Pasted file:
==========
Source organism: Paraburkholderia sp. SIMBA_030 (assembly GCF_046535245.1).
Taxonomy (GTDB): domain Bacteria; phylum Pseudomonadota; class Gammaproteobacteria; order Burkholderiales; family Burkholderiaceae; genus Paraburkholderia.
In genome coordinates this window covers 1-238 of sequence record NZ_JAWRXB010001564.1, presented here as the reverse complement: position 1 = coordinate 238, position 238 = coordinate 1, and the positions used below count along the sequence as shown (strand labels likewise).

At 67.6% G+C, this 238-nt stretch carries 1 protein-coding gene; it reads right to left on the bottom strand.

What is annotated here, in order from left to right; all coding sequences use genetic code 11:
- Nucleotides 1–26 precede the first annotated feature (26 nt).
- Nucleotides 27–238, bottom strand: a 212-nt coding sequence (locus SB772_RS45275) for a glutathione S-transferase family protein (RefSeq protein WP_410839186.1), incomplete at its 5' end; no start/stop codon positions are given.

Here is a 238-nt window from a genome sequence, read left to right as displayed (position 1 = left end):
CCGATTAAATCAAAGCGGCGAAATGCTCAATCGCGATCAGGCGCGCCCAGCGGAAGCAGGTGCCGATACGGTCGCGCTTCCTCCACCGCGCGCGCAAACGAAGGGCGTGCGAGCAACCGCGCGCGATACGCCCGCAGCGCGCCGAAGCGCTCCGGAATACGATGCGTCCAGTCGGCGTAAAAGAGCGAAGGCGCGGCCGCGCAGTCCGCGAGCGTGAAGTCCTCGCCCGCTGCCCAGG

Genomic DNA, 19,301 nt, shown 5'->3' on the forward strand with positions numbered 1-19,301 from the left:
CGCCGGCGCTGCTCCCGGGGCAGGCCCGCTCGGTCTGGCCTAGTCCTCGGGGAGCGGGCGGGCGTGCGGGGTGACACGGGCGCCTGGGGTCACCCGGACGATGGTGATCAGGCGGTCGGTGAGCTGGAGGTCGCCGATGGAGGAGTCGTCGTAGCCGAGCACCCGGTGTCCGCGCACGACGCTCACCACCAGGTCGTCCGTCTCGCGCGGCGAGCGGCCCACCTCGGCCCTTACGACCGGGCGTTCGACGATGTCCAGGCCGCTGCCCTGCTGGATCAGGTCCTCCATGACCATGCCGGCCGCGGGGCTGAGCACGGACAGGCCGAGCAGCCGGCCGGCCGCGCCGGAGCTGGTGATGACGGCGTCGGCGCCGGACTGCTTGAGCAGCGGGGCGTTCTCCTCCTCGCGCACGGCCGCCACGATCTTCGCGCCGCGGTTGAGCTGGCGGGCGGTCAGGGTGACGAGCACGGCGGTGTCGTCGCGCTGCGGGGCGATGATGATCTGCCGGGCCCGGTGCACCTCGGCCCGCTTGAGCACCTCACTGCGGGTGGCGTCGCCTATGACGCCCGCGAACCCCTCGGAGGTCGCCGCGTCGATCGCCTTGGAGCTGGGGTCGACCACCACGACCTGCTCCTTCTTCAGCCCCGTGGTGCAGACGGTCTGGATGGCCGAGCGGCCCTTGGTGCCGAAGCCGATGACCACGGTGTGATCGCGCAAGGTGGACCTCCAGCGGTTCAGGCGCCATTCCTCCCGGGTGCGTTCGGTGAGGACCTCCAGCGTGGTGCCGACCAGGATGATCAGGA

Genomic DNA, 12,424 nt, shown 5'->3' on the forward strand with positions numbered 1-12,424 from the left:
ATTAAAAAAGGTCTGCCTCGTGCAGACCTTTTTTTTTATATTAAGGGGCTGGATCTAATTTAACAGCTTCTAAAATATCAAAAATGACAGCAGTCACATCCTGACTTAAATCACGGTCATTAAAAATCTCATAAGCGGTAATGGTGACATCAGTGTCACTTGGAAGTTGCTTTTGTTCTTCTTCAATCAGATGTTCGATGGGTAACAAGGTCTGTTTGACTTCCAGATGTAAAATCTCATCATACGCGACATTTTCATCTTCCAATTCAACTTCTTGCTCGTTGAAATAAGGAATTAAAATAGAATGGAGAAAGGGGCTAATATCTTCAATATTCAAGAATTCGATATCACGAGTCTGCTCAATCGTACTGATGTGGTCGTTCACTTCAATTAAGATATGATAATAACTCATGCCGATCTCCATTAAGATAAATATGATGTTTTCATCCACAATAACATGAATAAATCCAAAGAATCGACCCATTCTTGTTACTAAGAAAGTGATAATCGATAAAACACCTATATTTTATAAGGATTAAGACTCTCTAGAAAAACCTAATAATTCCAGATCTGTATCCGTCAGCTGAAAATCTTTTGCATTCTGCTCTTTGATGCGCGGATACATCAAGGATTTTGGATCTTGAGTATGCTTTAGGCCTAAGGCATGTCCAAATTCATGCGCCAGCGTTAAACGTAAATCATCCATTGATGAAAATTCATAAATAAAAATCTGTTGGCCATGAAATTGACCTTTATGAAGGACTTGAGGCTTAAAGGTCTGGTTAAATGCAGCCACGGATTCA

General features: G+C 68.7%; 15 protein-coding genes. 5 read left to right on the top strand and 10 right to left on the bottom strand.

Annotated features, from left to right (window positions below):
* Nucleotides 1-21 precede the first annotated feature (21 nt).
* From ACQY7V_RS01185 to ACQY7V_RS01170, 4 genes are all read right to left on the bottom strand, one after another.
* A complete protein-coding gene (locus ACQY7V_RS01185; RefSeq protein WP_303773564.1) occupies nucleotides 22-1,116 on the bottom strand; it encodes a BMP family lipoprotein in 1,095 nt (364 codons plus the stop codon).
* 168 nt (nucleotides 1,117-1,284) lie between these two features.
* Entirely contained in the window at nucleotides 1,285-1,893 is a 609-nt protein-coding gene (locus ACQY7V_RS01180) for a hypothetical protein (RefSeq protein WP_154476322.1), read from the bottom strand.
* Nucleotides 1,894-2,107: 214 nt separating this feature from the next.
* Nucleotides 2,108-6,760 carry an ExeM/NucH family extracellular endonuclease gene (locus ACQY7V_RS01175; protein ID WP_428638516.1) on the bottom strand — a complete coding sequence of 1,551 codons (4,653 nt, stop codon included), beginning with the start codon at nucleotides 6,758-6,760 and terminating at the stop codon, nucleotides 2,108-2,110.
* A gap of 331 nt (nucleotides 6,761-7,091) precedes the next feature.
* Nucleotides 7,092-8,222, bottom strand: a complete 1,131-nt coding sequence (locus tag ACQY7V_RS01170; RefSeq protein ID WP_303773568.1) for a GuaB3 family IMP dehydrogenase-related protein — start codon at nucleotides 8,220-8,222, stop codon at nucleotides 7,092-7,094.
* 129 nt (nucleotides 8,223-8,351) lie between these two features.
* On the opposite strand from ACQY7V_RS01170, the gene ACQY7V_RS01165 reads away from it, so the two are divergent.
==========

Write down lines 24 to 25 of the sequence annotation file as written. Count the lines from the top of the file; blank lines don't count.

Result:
* Nucleotides 7,092-8,222, bottom strand: a complete 1,131-nt coding sequence (locus tag ACQY7V_RS01170; RefSeq protein ID WP_303773568.1) for a GuaB3 family IMP dehydrogenase-related protein — start codon at nucleotides 8,220-8,222, stop codon at nucleotides 7,092-7,094.
* 129 nt (nucleotides 8,223-8,351) lie between these two features.